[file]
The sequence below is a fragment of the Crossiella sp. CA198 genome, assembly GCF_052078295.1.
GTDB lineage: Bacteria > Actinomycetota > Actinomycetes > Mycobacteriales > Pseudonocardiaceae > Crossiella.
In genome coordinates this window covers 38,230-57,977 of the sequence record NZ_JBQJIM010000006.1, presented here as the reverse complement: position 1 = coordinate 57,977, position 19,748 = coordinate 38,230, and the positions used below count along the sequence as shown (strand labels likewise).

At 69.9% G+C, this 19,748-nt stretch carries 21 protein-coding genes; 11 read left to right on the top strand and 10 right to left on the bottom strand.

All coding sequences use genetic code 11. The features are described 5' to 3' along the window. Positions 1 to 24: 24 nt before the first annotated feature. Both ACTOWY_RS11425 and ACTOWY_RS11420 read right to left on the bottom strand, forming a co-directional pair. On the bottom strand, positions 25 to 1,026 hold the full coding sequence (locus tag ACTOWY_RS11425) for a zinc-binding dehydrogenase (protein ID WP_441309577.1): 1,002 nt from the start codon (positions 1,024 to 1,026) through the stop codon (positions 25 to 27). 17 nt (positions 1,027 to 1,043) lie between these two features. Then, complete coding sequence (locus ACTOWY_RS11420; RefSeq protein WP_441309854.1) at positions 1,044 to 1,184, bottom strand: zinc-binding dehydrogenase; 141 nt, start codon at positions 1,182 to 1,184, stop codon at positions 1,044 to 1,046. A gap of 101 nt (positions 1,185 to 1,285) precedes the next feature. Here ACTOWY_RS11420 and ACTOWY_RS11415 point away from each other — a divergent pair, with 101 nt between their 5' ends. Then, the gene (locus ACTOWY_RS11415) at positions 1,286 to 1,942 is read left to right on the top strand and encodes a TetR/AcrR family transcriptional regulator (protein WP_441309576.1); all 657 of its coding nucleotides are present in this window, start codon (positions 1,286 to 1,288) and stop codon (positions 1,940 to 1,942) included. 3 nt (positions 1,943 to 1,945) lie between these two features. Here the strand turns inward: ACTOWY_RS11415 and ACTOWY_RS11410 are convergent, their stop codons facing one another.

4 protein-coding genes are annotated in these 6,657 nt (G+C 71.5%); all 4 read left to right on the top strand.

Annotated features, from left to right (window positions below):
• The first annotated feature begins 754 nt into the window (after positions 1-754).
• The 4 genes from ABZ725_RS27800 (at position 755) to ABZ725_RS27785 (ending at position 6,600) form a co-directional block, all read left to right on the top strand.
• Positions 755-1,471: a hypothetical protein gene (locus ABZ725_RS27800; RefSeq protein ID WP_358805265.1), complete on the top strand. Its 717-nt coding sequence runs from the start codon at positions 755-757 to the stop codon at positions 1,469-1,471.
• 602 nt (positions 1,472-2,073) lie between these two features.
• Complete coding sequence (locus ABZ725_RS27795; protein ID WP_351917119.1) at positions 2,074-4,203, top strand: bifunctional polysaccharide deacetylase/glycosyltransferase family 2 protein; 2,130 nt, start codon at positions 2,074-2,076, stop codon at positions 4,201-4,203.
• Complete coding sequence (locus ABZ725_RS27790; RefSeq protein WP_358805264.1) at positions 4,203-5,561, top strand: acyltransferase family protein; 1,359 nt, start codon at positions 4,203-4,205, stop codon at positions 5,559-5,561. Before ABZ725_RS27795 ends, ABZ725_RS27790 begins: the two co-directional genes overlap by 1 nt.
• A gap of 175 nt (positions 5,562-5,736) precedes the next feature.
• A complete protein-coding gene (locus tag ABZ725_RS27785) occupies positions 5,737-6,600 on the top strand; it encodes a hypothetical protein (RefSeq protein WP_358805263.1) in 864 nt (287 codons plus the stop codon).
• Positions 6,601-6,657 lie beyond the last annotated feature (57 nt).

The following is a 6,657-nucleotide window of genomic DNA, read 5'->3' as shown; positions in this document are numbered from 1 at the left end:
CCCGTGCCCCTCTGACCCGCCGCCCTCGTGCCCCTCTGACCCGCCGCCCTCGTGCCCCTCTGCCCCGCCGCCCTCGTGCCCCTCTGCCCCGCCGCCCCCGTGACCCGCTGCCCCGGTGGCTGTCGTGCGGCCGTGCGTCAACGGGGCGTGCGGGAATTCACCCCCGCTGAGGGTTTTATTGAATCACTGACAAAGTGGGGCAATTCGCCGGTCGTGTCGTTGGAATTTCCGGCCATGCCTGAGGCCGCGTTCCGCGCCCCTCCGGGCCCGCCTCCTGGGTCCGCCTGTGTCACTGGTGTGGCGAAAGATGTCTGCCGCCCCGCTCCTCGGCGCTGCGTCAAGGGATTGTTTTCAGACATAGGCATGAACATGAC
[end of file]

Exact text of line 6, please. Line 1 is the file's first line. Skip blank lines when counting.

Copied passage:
4 protein-coding genes are annotated in these 6,657 nt (G+C 71.5%); all 4 read left to right on the top strand.